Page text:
Give Your Cedar Roof Some TLC With These Great Tips
Cedar roofs are prized by homeowners for their great looks, but what really makes them attractive is the amazing longevity they offer. It's not out of the ordinary for a cedar roof to last for 50 years or more. But for your cedar roof to stand the test of time, it needs the proper care and maintenance. If you're looking for a few pointers on how to care for your home's cedar roof, then look no further.
Dealing with Debris
Roof debris can easily get in the way of how your roof sheds moisture. Leaf litter is not only capable of trapping water that would normally be shed, but it can also feed destructive moss and other fungi as it slowly decomposes. Conifer needles can also find their way in between the shakes and shingles, as well as within the valleys of the actual roof structure.
It's always a good idea to manually remove any and all debris on a regular basis. Don't forget to carefully inspect the roof for any needles that may have become trapped within the cedar roof.
Dealing with Moss Buildup
Although it gives older roofs a natural and rustic appearance, moss growth is actually something you should take steps to avoid. Moss and other fungi can play an active role in destroying the cedar roof, namely by retaining excess moisture that often leads to wood rot.
You can use a mild detergent and a soft-bristle brush to break up light moss growth. Blasting away moss growth with a power washer usually isn't recommended, as the process could easily result in serious damage to the roof.
Pesticides are another way of dealing with moss control, although you'll want to be careful around surrounding vegetation. Here are a few examples of effective moss control products:
- Zinc sulfate is particularly effective against moss, but it also has a tendency to corrode copper gutters, downspouts and flashings.
- Soap-based potassium and ammonium salt pesticides are a noncorrosive alternative to zinc sulfate and present little harm to people and animals.
- D-Limonene, commonly found in household cleaning products, can also tackle moss growth.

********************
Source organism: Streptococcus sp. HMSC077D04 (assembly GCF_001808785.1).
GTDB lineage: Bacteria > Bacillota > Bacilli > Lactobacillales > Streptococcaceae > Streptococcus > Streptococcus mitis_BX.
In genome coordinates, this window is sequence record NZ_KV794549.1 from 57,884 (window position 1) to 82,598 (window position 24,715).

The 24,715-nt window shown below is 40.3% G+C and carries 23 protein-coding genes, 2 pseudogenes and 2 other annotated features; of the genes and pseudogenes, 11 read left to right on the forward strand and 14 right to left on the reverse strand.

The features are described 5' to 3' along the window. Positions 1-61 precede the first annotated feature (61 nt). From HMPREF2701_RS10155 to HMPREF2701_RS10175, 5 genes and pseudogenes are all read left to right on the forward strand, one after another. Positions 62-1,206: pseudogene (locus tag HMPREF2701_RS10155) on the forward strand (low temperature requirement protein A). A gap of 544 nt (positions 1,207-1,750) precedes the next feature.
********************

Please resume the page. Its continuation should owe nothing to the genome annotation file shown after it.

Zinc strips are also an option if you don't want to use potentially harmful pesticides on your cedar roof. Zinc's natural antimicrobial properties work to suppress active mold growth and keep areas immediately below it moss-free.
Moss growth is common on heavily shaded roofs, as well as in areas with exceptionally humid climates. If your home has a lot of tree cover, you may want to consider trimming nearby branches in a way that allows for less cover and more air flow.
Dealing with Weathering Issues
Constant exposure to winds, precipitation and sunlight can slowly do a number on a cedar roof. Abrasive particles carried by wind can slowly, but surely, expose the surface of the wood and leave it more vulnerable to water absorption. Wood finishes and preservatives can help prevent weathering issues from taking hold by providing an effective barrier against erosion and the loss of the natural oils often contained in cedar roofs.
Exposure to ultraviolet (UV) radiation can also be exceptionally harmful to your cedar roof. Not only does it rob your roof of its natural reddish-brown color, but the effects of UV light also create microscopic cracks that allow fungi, bacteria and moisture to get through.
To mitigate the damage caused by exposure to UV light, consider using a UV inhibitor treatment on your cedar roof. Some preservatives may already offer a UV inhibiting chemical as a part of their ingredients, so it pays to check out the labeling on your wood preservative prior to purchase.
For more information, contact a local cedar roofing company.